You’ve been diagnosed with a heart murmur. Now what?

An expert weighs in on what it means to have a heart murmur and when you should see a cardiologist.

9:39 AM

Author | Jane Racey Gleeson

heart ekg pulse line screen
Getty Image

If you've been diagnosed with a heart murmur, there's no reason to panic. But it is something to pay attention to says Marguerite Krajacic, R.N., B.S.N., a registered nurse at the University of Michigan Health Frankel Cardiovascular Center who sees patients through the Comprehensive Heart Valve Program.

"A heart murmur is basically the irregular sound of blood flowing through the heart's valves — either the pulmonary, mitral, tricuspid or aortic valve — heard through a stethoscope," said Krajacic. Often described as a whooshing sound, a heart murmur can be congenital (present at birth) or can develop later in life.

While some heart murmurs are benign, or "innocent," and don't require medical treatment, others can be a sign of disease in one of the valves.

A heart murmur is typically the result of valve stenosis or regurgitation. In the case of stenosis, the valve becomes stiff and narrow, making it difficult for the heart to pump blood to the rest of the body. With regurgitation, the valve doesn't close all the way, allowing blood to flow back into the heart. As a result, the heart has to work harder.

SEE ALSO: Mitral Valve Repair vs Replacement - Mitral Valve Surgery

Murmurs can also be caused by conditions that temporarily increase blood flow, including exercise, pregnancy, overactive thyroid and fever.

"Most heart murmurs are diagnosed by your primary care physician," said Krajacic. If a murmur is detected, your doctor will typically order an echocardiogram, a non-invasive test that produces a detailed moving picture of the heart and its valves and gives baseline information. "Depending on the results, your doctor may refer you to a cardiologist for further evaluation."

What are the signs?

Symptoms of a heart murmur range from nothing at all to the following:

  • Shortness of breath

  • Fatigue

  • Fingertips and lips that appear bluish in color

  • Swelling or sudden weight gain

  • Chronic cough

  • Chest pain

  • Loss of balance

  • Fainting

Treating a heart murmur

Treatment of a heart murmur depends on the severity, says Krajacic.

Some patients have a murmur for nearly their entire life but don't need any type of treatment. Those with a mild or moderate condition may be regularly monitored by a primary physician or cardiologist with follow-up echocardiograms.

SEE ALSO: Why It's Better To Have Your Mitral Valve Repaired than Replaced  

"When a patient experiences worsening symptoms related to their murmur, they need to be evaluated for more extensive treatment," said Krajacic. Patients with severe aortic stenosis may undergo a minimally invasive transcatheter aortic valve replacement procedure, also known TAVR. Open heart surgery may also be recommended to repair or replace a damaged valve.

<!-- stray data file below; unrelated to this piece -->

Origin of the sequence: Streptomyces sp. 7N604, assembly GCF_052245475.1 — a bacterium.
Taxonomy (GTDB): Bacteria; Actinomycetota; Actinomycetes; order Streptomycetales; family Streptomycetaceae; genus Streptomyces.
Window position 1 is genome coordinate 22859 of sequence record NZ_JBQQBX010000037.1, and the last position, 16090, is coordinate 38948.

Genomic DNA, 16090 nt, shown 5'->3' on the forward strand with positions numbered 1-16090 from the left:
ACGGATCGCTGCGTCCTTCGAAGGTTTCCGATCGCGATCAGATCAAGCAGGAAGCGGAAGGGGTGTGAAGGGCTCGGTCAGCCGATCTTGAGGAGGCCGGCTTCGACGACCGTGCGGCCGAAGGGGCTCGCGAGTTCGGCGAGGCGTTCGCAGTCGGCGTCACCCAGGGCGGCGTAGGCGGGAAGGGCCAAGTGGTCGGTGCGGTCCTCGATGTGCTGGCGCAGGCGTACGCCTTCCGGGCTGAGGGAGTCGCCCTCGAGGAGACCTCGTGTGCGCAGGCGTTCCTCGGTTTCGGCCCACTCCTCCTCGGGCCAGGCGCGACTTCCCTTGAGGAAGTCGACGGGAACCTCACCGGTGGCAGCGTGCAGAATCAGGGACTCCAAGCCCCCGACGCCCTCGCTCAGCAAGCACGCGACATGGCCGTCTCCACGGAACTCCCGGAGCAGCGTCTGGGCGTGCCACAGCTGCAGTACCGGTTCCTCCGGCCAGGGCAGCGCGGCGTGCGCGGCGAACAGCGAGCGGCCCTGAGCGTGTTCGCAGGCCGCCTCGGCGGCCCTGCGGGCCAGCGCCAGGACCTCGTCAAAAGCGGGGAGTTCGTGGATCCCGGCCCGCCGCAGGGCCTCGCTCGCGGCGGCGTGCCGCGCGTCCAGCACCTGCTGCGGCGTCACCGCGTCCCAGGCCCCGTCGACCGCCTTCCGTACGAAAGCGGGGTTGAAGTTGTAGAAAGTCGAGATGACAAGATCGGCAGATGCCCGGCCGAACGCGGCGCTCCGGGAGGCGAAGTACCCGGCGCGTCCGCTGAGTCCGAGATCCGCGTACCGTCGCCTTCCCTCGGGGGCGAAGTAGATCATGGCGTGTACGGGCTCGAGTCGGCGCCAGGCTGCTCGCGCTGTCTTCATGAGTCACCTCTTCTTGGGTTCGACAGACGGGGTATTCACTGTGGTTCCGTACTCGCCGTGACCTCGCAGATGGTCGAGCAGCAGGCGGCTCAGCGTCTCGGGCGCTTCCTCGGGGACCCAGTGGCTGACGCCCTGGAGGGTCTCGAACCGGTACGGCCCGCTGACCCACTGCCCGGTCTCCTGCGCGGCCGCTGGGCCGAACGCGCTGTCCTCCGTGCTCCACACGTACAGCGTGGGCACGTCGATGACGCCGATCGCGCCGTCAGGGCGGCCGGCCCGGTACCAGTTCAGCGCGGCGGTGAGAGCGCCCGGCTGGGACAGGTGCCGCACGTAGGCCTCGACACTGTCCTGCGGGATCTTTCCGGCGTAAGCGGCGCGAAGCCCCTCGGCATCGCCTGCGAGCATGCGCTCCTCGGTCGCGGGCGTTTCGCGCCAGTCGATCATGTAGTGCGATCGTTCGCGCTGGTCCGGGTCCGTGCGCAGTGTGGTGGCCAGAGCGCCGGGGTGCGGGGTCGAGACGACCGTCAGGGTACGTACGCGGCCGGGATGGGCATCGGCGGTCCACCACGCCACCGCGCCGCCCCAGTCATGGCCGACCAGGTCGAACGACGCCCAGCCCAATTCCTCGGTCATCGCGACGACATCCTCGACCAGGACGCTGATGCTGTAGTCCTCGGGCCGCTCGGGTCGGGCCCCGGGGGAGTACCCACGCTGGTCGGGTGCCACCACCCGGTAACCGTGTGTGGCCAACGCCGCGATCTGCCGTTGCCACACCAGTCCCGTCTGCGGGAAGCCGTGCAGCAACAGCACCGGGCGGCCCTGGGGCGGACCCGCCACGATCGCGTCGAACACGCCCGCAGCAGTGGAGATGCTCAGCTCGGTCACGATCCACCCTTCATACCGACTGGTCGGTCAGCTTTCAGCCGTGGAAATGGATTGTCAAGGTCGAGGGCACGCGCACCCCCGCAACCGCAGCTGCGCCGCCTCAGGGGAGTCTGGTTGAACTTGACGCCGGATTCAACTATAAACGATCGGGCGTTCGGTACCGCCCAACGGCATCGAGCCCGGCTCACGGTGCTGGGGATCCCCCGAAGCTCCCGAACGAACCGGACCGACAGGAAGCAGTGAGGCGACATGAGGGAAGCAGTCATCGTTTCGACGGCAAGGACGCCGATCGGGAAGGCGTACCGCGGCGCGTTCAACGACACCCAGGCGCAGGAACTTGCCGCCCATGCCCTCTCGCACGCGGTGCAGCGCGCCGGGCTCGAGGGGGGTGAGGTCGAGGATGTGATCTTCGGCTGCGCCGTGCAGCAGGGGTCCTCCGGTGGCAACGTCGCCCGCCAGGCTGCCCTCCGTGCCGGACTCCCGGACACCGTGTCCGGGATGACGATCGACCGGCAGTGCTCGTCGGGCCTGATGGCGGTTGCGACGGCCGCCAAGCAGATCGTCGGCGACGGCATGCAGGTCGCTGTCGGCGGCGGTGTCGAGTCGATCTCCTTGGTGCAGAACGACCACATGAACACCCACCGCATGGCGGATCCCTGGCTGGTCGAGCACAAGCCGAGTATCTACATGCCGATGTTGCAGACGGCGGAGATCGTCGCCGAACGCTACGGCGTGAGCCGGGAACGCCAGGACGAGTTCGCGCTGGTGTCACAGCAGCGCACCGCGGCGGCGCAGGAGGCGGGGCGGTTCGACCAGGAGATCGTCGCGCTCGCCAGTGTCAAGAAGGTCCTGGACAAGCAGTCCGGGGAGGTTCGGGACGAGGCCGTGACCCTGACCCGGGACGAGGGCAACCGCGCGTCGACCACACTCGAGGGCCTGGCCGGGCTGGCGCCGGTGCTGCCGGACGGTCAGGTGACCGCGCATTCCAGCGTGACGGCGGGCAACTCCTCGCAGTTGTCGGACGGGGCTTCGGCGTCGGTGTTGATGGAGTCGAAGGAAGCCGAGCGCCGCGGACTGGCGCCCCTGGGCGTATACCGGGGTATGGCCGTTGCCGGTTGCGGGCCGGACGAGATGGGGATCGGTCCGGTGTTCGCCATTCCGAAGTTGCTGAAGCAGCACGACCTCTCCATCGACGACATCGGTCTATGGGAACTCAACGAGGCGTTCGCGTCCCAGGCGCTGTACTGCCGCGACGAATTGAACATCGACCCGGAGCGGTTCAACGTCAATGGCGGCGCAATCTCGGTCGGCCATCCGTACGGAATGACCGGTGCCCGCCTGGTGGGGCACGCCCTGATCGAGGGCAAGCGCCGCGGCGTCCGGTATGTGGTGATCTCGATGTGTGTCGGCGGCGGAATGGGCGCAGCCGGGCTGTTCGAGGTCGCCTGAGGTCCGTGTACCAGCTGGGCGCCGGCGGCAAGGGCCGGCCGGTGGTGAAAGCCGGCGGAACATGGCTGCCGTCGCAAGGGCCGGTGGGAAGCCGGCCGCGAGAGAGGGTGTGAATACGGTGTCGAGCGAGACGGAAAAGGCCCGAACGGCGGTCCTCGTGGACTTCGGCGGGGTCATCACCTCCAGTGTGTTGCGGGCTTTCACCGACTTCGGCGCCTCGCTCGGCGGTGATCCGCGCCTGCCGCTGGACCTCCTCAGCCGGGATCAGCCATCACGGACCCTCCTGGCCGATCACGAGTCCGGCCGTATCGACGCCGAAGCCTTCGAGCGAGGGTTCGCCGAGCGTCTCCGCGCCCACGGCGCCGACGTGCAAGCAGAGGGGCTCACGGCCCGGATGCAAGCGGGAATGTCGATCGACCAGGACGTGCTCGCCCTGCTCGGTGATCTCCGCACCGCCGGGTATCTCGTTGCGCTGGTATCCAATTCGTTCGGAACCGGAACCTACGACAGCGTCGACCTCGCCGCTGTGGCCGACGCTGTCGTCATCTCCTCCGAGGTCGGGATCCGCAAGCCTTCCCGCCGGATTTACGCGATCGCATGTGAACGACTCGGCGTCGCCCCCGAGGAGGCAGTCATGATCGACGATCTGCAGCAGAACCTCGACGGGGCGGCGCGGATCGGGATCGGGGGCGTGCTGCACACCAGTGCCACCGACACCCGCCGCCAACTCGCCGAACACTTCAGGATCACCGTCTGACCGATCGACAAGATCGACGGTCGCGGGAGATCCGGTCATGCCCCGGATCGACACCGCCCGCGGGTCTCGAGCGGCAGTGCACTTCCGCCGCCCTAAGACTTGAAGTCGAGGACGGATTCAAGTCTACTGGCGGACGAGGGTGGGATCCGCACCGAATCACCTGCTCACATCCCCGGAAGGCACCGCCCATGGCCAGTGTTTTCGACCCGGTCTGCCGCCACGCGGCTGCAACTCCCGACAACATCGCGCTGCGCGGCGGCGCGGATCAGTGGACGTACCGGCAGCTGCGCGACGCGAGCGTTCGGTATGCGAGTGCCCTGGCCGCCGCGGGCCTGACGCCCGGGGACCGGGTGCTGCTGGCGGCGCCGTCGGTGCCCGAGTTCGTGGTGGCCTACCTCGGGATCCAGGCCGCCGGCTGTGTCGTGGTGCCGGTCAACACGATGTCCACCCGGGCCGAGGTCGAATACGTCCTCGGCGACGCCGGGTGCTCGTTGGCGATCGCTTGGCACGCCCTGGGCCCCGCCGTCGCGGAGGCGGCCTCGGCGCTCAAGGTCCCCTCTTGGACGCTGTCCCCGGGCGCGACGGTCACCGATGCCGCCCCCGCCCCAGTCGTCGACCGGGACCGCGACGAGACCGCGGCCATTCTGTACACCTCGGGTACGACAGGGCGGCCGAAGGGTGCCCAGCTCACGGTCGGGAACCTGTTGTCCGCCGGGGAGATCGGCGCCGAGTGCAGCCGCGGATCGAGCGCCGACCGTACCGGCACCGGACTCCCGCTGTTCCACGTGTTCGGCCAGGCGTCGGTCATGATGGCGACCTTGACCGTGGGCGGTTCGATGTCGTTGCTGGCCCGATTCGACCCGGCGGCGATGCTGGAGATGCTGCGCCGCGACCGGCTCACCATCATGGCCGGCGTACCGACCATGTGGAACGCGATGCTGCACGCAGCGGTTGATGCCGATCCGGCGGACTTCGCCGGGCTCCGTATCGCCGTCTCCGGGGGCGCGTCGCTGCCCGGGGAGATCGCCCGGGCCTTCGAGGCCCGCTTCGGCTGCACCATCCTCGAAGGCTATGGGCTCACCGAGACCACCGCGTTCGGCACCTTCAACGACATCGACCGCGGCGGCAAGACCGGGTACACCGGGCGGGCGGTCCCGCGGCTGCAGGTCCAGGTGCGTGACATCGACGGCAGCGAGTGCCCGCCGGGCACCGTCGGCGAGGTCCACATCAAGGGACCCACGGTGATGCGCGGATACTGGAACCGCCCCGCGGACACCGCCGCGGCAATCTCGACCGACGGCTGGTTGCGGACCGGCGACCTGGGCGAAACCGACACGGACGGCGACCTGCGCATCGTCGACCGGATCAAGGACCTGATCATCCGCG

Overall, says Krajacic, only a small percentage of patients need surgery.

"Of the 5% of the U.S. population diagnosed with mitral valve regurgitation, only 1% requires surgery. And if surgery is recommended, the earlier the better as repairing a mitral valve is always better than replacing it."

"Murmurs can disappear once the underlying condition that caused the murmur is fixed," said Krajacic. "Children diagnosed with a heart murmur at birth will often have it disappear as they approach adolescence. A new murmur during pregnancy can disappear after the baby is born and the mother's fluid status returns to normal."


More Articles About: Heart Health Valve Disease Cardiovascular: Diseases & Conditions
Health Lab word mark overlaying blue cells
Health Lab

This article is from the Health Lab digital publication.

Media Contact Public Relations

Department of Communication at Michigan Medicine

MichMedmedia@med.umich.edu

734-764-2220

Newsletter

Get a weekly digest of medical research and innovation, straight to your inbox.

Subscribe
Featured News & Stories mother baby toddler chair outside
Health Lab
Unique team gives mom and babies a fighting chance
Complicated heart issues put one woman at high risk for pregnancy, but a team of skilled doctors helped her give birth to two healthy children.
gif of a healthy heart pumping and a mitral valve regurgitation
Health Lab
Why It’s Better To Have Your Mitral Valve Repaired than Replaced
Having your mitral valve repaired before symptoms become severe can increase your longevity. Here’s one patient’s story.
Women cheers with champagne glass
Health Lab
Octogenarian Finds Hope with MitraClip Procedure
Local woman, whose mitral valve disease was worsening, plans her 90th birthday celebration thanks to a minimally invasive option.
Health Lab
A Cardiac Surgeon Answers Questions About Mitral Valve Disease
Learn the symptoms of cardiac disease and effective treatments from a Michigan Medicine cardiac surgeon
Health Lab
For Cardiac Success Story, Survival Starts with Self-Awareness
Erin was born with a bicuspid aortic valve and eventually suffered from infective endocarditis. Read Erin's story and learn why you should listen to your body.
tavr stroke blue cardiovascular red inside blue background
Health Lab
Hospitals without highest stroke care designation may miss them after heart procedure
Using stroke as a measure of quality after TAVR could put stroke centers at a disadvantage, the study suggests